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Emily Mower Provost
Emily Mower ProvostAssociate Professor, Electrical Engineering and Computer ScienceElectrical Engineering and Computer Science
(734) 647-1802 3629 Beyster Bldg.2260 Hayward St.Ann Arbor, MI 48109-2122

Prof. Emily Mower Provost

Emily Mower Provost is an Associate Professor in Computer Science and Engineering and Toyota Faculty Scholar at the University of Michigan. She received her Ph.D. in Electrical Engineering from the University of Southern California (USC), Los Angeles, CA in 2010. She has been awarded a National Science Foundation CAREER Award (2017), the Oscar Stern Award for Depression Research (2015), a National Science Foundation Graduate Research Fellowship (2004-2007). She is a co-author on the paper, “Say Cheese vs. Smile: Reducing Speech-Related Variability for Facial Emotion Recognition,” winner of Best Student Paper at ACM Multimedia, 2014, and a co-author of the winner of the Classifier Sub-Challenge event at the Interspeech 2009 emotion challenge. Her research interests are in human-centered speech and video processing, multimodal interfaces design, and speech-based assistive technology. The goals of her research are motivated by the complexities of the perception and expression of human behavior.

Research Overview

Logo for the Computational Human Artificial Intelligence (CHAI) Lab

Emotion has intrigued researchers for generations. This fascination has permeated the engineering community, motivating the development of affective computational models for classification. However, human emotion remains notoriously difficult to interpret both because of the mismatch between the emotional cue generation (the speaker) and cue perception (the observer) processes and because of the presence of complex emotions, emotions that contain shades of multiple affective classes. Proper representations of emotion would ameliorate this problem by introducing multidimensional characterizations of the data that permit the quantification and description of the varied affective components of each utterance. Currently, the mathematical representation of emotion is an area that is underexplored. Research in emotion expression and perception provides a complex and human-centered platform for the integration of machine learning techniques and multimodal signal processing towards the design of interpretable data representations.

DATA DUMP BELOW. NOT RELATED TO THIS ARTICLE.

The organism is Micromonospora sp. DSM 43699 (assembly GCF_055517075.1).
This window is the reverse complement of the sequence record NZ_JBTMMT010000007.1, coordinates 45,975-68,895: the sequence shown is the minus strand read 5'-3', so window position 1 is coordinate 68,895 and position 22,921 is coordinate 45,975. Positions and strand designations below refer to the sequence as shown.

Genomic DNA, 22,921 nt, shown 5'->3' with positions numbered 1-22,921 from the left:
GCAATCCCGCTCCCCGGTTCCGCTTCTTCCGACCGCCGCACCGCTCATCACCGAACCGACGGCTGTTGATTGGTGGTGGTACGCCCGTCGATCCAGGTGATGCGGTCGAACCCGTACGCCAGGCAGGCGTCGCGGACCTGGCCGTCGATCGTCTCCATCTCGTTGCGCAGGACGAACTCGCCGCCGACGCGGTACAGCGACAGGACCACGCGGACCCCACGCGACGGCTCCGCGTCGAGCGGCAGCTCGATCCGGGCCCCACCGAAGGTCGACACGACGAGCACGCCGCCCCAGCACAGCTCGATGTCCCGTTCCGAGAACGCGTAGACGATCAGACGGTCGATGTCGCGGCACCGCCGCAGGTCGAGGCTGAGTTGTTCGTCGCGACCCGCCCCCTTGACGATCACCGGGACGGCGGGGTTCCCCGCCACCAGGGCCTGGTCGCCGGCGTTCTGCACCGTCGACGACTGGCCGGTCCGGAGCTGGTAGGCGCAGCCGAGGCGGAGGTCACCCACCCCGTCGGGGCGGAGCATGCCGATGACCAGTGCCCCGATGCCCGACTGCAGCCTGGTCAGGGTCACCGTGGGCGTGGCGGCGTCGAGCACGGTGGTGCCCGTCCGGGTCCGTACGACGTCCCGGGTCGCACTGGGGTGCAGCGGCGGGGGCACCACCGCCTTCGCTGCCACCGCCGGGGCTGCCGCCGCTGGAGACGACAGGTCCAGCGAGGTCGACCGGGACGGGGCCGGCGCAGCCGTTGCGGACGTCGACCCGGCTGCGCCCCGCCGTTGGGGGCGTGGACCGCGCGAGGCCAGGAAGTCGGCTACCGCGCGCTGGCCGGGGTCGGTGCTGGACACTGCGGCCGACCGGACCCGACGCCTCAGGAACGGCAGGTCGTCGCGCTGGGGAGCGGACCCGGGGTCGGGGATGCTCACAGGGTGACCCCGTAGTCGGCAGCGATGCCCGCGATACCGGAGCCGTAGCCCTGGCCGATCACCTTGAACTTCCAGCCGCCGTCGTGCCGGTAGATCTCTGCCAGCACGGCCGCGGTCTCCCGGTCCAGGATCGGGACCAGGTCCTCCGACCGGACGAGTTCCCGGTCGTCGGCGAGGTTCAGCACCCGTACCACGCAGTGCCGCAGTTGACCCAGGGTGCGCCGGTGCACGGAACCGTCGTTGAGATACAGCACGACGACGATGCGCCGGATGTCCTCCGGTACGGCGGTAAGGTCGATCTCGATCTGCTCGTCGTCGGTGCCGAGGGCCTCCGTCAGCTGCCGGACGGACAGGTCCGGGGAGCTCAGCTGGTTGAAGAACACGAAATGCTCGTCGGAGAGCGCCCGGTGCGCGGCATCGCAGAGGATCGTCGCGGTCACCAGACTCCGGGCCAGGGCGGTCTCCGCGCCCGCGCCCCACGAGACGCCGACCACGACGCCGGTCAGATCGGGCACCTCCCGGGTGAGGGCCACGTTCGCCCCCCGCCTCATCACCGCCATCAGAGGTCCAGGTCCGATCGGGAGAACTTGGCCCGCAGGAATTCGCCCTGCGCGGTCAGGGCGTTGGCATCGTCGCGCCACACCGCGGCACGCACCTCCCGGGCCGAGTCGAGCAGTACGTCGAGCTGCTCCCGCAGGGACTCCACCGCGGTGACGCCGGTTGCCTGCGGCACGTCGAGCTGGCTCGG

Behavioral modeling has important application in the field of assistive technology. In this sphere, it becomes critical to understand how a clinician will perceive the behavior of a patient. Our work focuses on methods to recognize mood for individuals with bipolar disorder and methods to estimate speech intelligibility for people with aphasia.

Recorded Talks

Michigan AI Symposium, Jan. 2019 — A quick talk on our speech-based mission

MIND Summer School, Aug. 2018 — Talk on speech-based assistive technology

Frederick Jelinek Memorial Summer Workshop Plenary Talk, Aug. 2017 — Talk on speech-based assistive technology

Women in Data Science Conference hosted by MIDAS, Feb. 2017 — Talk on speech-based affective computing

MIDAS (Michigan Institute for Data Science) Seminar, Jan. 2017 — Talk on speech-based assistive technology for individuals with bipolar disorder

Data Mining Workshop, 2013 — Talk on engineering approaches to understanding emotion perception.

Keynote at the 7th Annual Prechter Lecture — Talk on human behavior understanding